The stories of the street are mine,the Spanish voices laugh. The Cadillacs go creeping now through the night and the poison gas, and I lean from my window sill in this old hotel I chose, yes one hand on my suicide, one hand on the rose. I know you’ve heard it’s over now and war must surely come, the cities they are broke in half and the middle men are gone. But let me ask you one more time, O children of the dusk, All these hunters who are shrieking now oh do they speak for us? And where do all these highways go, now that we are free? Why are the armies marching still that were coming home to me? O lady with your legs so fine O stranger at your wheel, You are locked into your suffering and your pleasures are the seal. The age of lust is giving birth, and both the parents ask the nurse to tell them fairy tales on both sides of the glass. And now the infant with his cord is hauled in like a kite, and one eye filled with blueprints, one eye filled with night. O come with me my little one, we will find that farm and grow us grass and apples there and keep all the animals warm. And if by chance I wake at night and I ask you who I am, O take me to the slaughterhouse, I will wait there with the lamb. With one hand on the hexagram and one hand on the girl I balance on a wishing well that all men call the world. We are so small between the stars, so large against the sky, and lost among the subway crowds I try to catch your eye.

    Cohen or Dylan for the Nobel Prize in literature? Time is running out.

    A week from now I’ll be at Fairport Convention’s annual Cropredy festival, which features a great lineup this year. It would be worth the trip just for Gryphon and Steeleye Span, though it’s also a good place to hear new musicians I otherwise wouldn’t, such as the group Clarion 25 years or so ago. (By chance I learned recently that their drummer is now an undertaker in Oxfordshire.) Though, as someone once wrote, the festival is so good it would still be worth going even if there were no music. Almost half a century ago, Fairport covered “Suzanne”.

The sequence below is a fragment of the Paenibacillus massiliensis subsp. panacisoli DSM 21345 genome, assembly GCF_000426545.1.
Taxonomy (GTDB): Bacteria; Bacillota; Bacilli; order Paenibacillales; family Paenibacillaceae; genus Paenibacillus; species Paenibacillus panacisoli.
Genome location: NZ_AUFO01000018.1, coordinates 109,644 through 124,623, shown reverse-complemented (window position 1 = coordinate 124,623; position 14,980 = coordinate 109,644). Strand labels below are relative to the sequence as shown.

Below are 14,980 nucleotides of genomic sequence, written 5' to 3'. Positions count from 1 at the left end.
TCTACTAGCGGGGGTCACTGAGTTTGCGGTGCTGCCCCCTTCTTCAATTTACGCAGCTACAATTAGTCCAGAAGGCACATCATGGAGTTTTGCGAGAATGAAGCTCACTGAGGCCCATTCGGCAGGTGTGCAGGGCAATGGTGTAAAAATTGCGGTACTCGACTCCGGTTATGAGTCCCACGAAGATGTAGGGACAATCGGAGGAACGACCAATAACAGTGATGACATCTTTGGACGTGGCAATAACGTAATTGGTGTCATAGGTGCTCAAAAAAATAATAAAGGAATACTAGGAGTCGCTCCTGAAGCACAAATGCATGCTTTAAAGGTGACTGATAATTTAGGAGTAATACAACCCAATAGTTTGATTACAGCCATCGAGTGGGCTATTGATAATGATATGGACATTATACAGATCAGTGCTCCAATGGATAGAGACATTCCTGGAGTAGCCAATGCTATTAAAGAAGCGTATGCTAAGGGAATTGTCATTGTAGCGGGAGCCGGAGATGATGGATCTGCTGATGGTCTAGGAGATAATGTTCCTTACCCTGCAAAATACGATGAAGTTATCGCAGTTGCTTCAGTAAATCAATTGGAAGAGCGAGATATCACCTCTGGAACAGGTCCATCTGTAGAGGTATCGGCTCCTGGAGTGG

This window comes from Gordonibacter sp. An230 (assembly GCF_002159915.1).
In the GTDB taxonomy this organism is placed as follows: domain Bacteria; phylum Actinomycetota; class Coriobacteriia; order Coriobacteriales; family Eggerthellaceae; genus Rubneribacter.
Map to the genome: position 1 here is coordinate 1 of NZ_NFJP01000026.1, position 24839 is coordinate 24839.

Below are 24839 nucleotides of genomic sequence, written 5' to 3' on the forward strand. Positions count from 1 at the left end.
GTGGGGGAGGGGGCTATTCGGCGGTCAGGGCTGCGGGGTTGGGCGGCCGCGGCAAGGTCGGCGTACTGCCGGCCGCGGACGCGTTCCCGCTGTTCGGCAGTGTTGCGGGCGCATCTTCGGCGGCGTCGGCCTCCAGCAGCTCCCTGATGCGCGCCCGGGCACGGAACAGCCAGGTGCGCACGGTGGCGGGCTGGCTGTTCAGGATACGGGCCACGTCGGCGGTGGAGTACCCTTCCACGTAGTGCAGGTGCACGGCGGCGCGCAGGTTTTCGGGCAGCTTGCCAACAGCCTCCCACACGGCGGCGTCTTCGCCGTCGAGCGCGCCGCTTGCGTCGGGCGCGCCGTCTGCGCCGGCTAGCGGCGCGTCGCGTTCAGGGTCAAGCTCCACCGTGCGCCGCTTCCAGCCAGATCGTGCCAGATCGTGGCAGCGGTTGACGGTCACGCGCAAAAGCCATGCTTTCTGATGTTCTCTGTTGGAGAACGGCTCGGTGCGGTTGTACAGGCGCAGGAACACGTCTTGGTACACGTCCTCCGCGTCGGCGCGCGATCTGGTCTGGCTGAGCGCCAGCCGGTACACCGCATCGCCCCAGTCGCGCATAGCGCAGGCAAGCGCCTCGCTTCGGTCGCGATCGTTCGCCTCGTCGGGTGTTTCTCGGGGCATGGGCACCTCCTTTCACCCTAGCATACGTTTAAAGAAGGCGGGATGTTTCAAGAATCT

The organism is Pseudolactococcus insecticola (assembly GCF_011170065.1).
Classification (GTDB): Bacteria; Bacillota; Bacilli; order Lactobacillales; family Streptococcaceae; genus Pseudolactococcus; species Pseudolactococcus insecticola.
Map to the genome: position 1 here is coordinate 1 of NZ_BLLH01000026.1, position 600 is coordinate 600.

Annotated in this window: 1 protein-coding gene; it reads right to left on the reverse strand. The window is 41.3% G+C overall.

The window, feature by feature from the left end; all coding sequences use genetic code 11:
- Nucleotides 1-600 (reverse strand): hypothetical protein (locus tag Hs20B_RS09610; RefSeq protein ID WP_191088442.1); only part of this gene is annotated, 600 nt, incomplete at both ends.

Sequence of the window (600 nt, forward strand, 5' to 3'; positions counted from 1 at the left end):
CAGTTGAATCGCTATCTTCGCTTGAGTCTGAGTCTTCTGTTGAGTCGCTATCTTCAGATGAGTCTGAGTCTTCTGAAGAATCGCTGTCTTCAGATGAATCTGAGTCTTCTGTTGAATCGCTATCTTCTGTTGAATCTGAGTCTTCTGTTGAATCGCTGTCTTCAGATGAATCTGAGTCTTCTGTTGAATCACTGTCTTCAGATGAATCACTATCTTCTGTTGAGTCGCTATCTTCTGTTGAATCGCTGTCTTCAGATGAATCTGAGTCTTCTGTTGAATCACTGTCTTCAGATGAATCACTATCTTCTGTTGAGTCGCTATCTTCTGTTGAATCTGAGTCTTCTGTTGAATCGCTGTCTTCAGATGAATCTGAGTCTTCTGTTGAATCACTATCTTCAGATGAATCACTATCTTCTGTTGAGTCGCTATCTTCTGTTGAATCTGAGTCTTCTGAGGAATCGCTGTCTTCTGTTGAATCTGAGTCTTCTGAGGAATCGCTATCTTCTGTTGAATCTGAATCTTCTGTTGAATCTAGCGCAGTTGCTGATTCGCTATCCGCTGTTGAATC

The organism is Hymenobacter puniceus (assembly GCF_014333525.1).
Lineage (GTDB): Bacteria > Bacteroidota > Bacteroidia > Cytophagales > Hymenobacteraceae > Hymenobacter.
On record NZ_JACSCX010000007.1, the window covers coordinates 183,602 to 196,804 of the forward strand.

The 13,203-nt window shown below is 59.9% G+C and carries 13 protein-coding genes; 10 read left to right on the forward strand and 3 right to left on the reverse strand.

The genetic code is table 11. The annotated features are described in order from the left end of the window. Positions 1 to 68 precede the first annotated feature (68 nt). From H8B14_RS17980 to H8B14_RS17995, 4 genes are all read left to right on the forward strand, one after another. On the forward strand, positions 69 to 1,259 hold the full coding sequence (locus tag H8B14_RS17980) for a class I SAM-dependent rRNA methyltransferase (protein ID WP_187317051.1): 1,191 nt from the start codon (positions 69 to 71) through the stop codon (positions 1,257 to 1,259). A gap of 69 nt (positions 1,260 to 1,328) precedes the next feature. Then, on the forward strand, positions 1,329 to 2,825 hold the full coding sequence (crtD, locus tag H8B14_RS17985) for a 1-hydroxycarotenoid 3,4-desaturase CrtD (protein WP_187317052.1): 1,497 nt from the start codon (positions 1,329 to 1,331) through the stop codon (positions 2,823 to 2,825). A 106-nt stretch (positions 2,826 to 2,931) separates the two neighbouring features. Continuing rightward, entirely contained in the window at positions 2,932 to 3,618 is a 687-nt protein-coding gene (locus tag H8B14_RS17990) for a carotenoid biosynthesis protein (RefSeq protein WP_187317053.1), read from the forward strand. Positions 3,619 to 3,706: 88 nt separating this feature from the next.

3. Thanks for the heads-up. I somehow missed the death of Dave Swarbrick a few weeks ago (obviously another Fairport connection) and have now been reading about Leonard and Marianne. From Bergmann’s Scenes from a Marriage to Benny Andersson talking about his ex-wife Frida to Leonard and Marianne, there is a common Scandinavian theme of staying friends even after the relationship has dissolved. By coincidence, I just re-discovered my first girlfriend a week or so ago (pre-internet girlfriends are more easily lost), and am happy that a) she is happy and b) we are still interested in each other in some sense.

    Leonard Cohen summed up his own work well at the 1985 concert when he said that it is difficult to make a personal song universal enough so that it touches other people—unless one makes it really personal. It is one thing to make others thing one’s thoughts. It is another to make others feel one’s feelings.

  4. I often learn languages where essentially everyone in the corresponding country speaks English (which is my only native language) and many speak German (I’ve lived most of my life in Germany). Why? It’s a question I’m often asked. One reason is so that I can read books like this in the original. I’ve done many translations myself, and will be doing another one soon (watch this space), and I hope that mine are good, but there is always something lost. So, thanks to Peter’s post today, I know what my next Norwegian book will be.